Underground/Newave Comix: Post Your Obscure, Undocumented or Rarely Discussed
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Extra! Commix

Published By: the Extra Box; Contributors: Mad Peck; Justin Green; Zero Easter; Spain; Robert Crumb; Gilbert Shelton; Tony Bell; Joe Brown; Date: 1969: Price: 20 cents; Page Count:  single sheet folded into 4 pages;

Size: tabloid; (11.5 x 17.5); Kennedy #: 691; Print Information: unknown

Some "big names" appear in this early Rhode Island underground comix tabloid, but sometimes I find the lessor known (to me at least) people are just as interesting. Tony Bell seems to have an association with Shelton because they appear have contributed to the mid 60s publication Drag Cartoons, Radical America Komiks (v.3, i.1), Rip--Off magazine and various Wonder Wart-Hog publications. He also contributed to the first issue of Bacchanal by in 1962. Its seems that Joe Brown was also invited to contribute to Wonder Wart-Hog and to some issues of Rip-Off magazine.

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Edited by CDNComix

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Farm-Life

Published by: IFC: Children's Grafiks; Distributed by Constant Cause; BC: National Headquarters, Selective Service System; Contributors: unknown; Date: 1980; Price: no cover price; Page Count: 16 pages;

Size: mini; (4.25 x 5.50); Kennedy #: 712; Print Information: unknown

Earlier in this thread, I has posted another Kennedy-listed mini that was also distributed by Constant Cause: The Thought Occurs to Me, Julian Kernes, 1982. Farm-Life sarcastically laments the plight of the small farmer in a series of one-panels, five years before Willie Nelson's Farm Aid concert. Oddly the back cover identifies a second publisher that is different from the inner front cover creditation, which Kennedy seems to have also missed.

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Edited by CDNComix

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Nasty Monster and Paper P*ssy

Published by: self-published; Contributor: Richard K. "Bob" Lewis; Date: 1984; Price: 50 cents; Page Count: 8 pages;

Size: mini; (4.25 x 5.50); Kennedy #: post guide; Print information: unknown

Bob Lewis created these 2 minis as a spoof commentary regarding printed hard-core pornography of the early 80s. The harsh art-brut style does a perfect job with expressing the revulsion that Lewis seems to have had for the industry. I still surprises me how often people misunderstood and still misunderstand the actual context and messaging behind this type of underground publication.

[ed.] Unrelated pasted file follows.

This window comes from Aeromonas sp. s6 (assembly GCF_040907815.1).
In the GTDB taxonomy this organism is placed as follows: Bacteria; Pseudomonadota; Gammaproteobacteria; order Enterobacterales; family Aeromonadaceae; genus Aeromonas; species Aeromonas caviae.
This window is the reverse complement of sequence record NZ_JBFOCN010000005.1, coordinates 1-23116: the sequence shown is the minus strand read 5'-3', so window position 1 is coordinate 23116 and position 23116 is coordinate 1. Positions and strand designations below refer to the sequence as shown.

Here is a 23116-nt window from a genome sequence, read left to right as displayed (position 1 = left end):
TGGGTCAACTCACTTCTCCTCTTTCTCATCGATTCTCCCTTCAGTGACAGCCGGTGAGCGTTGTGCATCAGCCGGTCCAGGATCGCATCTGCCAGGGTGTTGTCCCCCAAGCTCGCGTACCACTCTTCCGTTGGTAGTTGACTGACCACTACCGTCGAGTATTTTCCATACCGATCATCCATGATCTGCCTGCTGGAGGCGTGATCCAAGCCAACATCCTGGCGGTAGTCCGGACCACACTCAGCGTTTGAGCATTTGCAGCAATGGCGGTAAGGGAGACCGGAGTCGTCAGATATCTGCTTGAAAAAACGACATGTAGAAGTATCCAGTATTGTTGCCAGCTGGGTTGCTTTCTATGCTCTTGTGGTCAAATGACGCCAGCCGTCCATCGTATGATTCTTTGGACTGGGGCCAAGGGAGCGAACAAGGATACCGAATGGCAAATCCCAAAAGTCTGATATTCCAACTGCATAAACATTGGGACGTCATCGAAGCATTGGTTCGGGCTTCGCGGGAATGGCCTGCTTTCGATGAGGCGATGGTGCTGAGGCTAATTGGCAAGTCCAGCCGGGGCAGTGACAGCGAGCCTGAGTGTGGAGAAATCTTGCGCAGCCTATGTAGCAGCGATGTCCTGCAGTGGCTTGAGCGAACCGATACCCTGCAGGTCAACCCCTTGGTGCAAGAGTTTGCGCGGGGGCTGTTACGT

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Edited by CDNComix

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San Diego Funnies

Published by: self-published; Contributors: Douglas Bryson; Eric Vincent; Larry Weir; Brad Foster; Tucker Petertil; Joel Milke; Doug Hansen; Date: 1978; Price: no cover price; Page count: 12 pages, guts unbound to cover;

Size: small comic; (5.50 x 8.50); Kennedy #: 1721; Print information: one printing of 100 copies;

I must admit that San Diego Funnies flew under my radar for a number of years, basically because it's a Bryson collaborative one-shot and an issue within one of his better known series. I would assume it was produced as 1978 San Diego Comic Convention giveaway.

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Edited by CDNComix

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Okupant X

Published by: Diana's Bimonthly Press; Contributor: Gary Panter; Date: 1979; Price: two dollars; Page count: 40 pages

Size: small comic; (5.5 x 8.5); Kennedy #: 1447; Print information: one printing of 750 copies

Although Panter was responsible for few more works prior to the publication of Okupant X, I believe that Kennedy only cited this and one other of his publications (As*hole) the guide. Panter includes a few concepts from some of those earlier publications and some ideas that were yet-to-be published within the storyline of Okupant X.

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Edited by CDNComix

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Bob Vojtko's  Playstocker #1-4

Published by: self-published; Contributors: Bob Vojtko (all issues); George Erling (#3); Date: 1975-1976; Price: 50 cents; Page count: single sheet folded twice;

Size: #1-2 (8.5 x 14.0 sheet folded into a 3.5 x 8.5 booklet); #3-4 (8.5 x 14.0 sheet folded into a 4.25 x 7.0 digest); Kennedy #: 1552-1555; Print information: one printing of 100 copies each;

It seemed that Bob Vojko had his hands pretty full in the mid 70s. An aspiring cartoonist who had to: develop his craft, collaborate with other similarly minded artists, promote his work and feed himself and his family by working at the local Pick-N-Play grocery. What better way to save time and to maximize your efforts than by combining everything into one publication - the Playstocker.

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Edited by CDNComix

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Pipkin Papers

Published by: self-published; Contributors: John F. Weldon; Rhad Gmal; Date: 1969; Price: no cover price; Page count: 44 pages with 5 blank pages;

Size: comic; (7.0 x 10.5); Kennedy #: 1534; Print information: one printing; 600 copies according to a citation from comixjoint.com;

Canadians of a certain age may recognize Weldon's artwork from his body of animated shorts produced while working for the National Film Board of Canada, including Special Delivery which won an Oscar in 1973. Although Pipkin Papers is not representative of the higher caliber of Weldon's animated work, however it is signifiant because of the early period in which it was published. It is also worth noting that Weldon is from Montreal which has a rich artistic history from around that period including the sad stories of the brillant Andre Montpetit and Ryan Larkin.

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Edited by CDNComix

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Posted (edited)

Cerebus the Aardvark #1

Published by: Aardvark-Anaheim Press; Contributors: Dave Sim; Denis Loubart; Date: 1977; Price: one dollar; Page Count: 28 pages;